[TUHS] Systematic approach to command-line interfaces

Andrew Warkentin andreww591 at gmail.com
Mon Aug 2 12:10:46 AEST 2021

On 8/1/21, Theodore Ts'o <tytso at mit.edu> wrote:

> I've seen this argument a number of times, but what's never been clear
> to me is what *would* the "normal APIs" be which would allow a parent
> to set up the child's state?  How would that be accomplished?  Lots of
> new system calls?  Magic files in /proc/<pid>/XXX which get
> manipulated somehow?  (How, exactly, does one affect the child's
> memory map via magic read/write calls to /proc/<pid>/XXX....  How
> about environment variables, etc.)

My OS will be microkernel-based and even the RPC channel to the VFS
itself will be a file (with some special semantics). read(), write()
and seek() will bypass the VFS entirely and call the kernel to
directly communicate with the destination process. The call to create
an empty process will return a new RPC channel and there will be an
API to temporarily switch to an alternate channel so that VFS calls
occur in the child context instead of the parent.

All process memory, even the heap and stack, will be implemented as
memory-mapped files in a per-process filesystem under /proc/<pid>.
This will be a special "shadowfs" that allows creating files that
shadow ranges of other files (either on disk or in memory).

Environment variables will also be exposed in /proc of course.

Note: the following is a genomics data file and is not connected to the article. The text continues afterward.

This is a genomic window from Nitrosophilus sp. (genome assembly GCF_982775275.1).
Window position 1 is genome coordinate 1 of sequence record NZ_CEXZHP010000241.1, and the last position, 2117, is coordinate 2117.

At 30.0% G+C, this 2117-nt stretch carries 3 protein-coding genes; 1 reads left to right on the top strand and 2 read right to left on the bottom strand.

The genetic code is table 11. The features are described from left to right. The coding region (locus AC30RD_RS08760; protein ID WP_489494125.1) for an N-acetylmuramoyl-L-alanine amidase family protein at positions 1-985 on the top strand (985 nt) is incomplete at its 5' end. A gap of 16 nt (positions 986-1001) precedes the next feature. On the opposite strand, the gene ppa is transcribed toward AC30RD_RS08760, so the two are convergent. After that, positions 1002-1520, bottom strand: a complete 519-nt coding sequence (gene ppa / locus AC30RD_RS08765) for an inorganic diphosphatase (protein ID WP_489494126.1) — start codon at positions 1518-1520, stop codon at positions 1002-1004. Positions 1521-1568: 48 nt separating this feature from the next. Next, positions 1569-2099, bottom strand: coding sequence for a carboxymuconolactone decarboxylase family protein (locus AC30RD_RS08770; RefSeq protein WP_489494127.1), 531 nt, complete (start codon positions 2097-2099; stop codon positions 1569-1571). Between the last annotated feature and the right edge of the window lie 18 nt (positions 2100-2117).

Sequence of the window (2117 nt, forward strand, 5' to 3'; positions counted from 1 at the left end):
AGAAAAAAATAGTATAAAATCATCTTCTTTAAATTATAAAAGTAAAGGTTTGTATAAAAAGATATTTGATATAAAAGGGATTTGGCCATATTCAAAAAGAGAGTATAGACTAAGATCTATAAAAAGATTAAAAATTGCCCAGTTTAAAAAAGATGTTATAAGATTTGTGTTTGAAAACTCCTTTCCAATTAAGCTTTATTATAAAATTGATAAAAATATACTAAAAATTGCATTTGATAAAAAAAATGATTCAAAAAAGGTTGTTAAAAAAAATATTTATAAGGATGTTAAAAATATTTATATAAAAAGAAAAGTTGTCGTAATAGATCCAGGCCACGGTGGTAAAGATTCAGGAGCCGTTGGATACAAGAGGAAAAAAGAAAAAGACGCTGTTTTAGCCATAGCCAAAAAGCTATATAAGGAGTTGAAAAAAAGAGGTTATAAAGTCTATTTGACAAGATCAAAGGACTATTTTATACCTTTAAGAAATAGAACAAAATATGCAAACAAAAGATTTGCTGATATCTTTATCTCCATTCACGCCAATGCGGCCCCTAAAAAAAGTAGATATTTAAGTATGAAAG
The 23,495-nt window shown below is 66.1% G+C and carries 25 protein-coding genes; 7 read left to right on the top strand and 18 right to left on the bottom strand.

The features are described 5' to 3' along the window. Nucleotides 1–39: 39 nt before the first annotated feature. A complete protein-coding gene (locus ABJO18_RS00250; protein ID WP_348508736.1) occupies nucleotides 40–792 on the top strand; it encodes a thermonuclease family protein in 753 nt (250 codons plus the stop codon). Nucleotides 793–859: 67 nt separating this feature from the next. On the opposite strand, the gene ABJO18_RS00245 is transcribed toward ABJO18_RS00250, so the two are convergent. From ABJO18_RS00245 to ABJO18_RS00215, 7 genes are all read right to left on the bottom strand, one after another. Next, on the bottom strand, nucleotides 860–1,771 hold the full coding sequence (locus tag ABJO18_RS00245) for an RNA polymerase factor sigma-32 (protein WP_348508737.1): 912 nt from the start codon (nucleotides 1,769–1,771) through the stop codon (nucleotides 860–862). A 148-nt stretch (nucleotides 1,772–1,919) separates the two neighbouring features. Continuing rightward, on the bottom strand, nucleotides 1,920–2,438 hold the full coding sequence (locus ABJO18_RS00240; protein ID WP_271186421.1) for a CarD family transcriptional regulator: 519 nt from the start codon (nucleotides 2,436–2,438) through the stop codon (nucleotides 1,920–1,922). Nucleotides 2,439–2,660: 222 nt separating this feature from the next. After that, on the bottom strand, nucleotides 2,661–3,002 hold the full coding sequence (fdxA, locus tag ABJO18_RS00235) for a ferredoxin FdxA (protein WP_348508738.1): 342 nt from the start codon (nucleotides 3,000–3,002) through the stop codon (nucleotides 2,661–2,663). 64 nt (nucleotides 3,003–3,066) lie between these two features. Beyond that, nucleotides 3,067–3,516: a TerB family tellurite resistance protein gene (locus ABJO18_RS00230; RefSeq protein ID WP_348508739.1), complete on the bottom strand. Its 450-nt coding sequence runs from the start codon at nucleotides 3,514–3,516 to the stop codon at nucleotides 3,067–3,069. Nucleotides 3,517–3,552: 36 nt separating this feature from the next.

> And what are the access rights by which a process gets to reach out
> and touch another process's environment?  Is it only allowed only for
> child processes?  And is it only allowed before the child starts
> running?  What if the child process is going to be running a setuid or
> setgid executable?

Any process that has permissions to access the RPC channel file and
memory mapping shadow files in /proc/<pid> will be able to manipulate
the state. The RPC channel will cease to function after the child has
been started. setuid and setgid executables will not be supported at
all (there will instead be a role-based access control system layered
on top of a per-process file permission list, which will allow
privilege escalation on exec in certain situations defined by

> The phrase "all process state will have a file-based interface" sounds
> good on paper, but I think it remains to be seen how well a "echo XXX
>> /proc/<pid>/magic-file" API would actually work.  The devil is
> really in the details....

Even though everything will use a file-based implementation
underneath, there will be a utility library layered on top of it so
that user code doesn't have to contain lots of
open()-read()/write()-close() boilerplate.

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